Defending And Empowering The Disabled Since 1993

Inconsistencies plague hearings on SSD claims

On Behalf of | Jan 19, 2018 | Social Security Disability, Social Security Disability

With the wait time for a Social Security Disability Insurance (SSDI) hearing already averaging around 18 months in Georgia, the U.S. Government Accountability Office (GAO) has delivered more bad news for those who have requested a hearing. Even once a claimant receives a hearing, they cannot count on their result being consistent with others in the same or similar circumstances. Such inconsistencies are yet another blemish on an already-struggling SSD claims system.

According to a GAO report released this month, administrative law judges were wildly inconsistent on which claims they allowed, even when all other factors appeared to be the same. The GAO made two recommendations to improve quality assurance, and the Social Security Administration agreed that improvements were needed. However, it is uncertain how soon the improvements will trickle down to the process itself.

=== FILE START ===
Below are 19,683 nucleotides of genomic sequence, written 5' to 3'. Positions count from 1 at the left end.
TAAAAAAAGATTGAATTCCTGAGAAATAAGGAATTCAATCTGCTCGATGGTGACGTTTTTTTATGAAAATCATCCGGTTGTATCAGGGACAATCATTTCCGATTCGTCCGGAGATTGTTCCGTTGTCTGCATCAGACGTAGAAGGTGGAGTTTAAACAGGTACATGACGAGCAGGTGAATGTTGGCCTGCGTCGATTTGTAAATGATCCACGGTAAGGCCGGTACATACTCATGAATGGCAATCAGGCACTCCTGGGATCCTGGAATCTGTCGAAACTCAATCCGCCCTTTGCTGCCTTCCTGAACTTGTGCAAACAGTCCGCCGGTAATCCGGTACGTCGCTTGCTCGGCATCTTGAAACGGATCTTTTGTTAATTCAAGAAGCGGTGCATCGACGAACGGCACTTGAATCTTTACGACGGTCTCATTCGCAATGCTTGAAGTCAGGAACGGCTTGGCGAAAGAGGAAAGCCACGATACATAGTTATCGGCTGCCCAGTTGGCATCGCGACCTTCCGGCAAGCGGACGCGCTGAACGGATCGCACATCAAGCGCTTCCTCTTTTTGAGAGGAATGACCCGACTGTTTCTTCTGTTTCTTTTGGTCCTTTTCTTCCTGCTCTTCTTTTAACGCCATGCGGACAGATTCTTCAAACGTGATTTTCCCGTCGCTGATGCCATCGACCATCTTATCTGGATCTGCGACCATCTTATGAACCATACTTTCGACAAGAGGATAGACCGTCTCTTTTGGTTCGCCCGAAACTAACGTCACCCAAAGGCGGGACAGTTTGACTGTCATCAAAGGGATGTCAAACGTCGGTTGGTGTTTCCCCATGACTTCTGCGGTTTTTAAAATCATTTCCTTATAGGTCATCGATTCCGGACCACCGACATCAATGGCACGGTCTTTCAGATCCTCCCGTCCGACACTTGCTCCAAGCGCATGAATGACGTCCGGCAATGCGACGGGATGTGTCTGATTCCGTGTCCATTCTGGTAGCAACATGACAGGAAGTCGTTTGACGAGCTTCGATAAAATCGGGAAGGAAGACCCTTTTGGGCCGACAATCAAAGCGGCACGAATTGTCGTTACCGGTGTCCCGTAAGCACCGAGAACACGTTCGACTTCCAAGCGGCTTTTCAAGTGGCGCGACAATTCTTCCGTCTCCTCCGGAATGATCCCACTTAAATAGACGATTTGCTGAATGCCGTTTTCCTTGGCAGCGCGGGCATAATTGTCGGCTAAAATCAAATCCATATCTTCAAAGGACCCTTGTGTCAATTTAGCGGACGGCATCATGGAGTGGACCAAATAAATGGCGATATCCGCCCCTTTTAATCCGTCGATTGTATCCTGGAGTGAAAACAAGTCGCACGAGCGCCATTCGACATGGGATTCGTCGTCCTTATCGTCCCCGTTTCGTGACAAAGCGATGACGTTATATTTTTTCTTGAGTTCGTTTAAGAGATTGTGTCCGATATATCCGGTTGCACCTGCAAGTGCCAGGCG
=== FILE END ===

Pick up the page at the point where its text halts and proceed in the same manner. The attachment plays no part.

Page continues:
In spite of the inconsistencies from judge to judge, one thing that the GAO found was that claimants who appeared at hearings with a representative, such as an attorney, were 300 percent more likely to be granted SSD benefits than claimants who appeared without a representative. No specific reason was indicated as to why those with representation fared better than those without. Whether this is fair or not, it speaks to the importance of a claimant having someone to speak on their behalf.

Because applying forSSD benefits can be so complicated, it is prudent for claimants to have the assistance of an experienced attorney from the outset. This will help to ensure that the application is submitted in a proper and timely fashion. And in the event of a denial, the assistance of an attorney offers a clear advantage to claimants during the arduous appeals process.

Source:, “SOCIAL SECURITY DISABILITY: Additional Measures and Evaluation Needed to Enhance Accuracy and Consistency,” Jan. 8, 2018.


FindLaw Network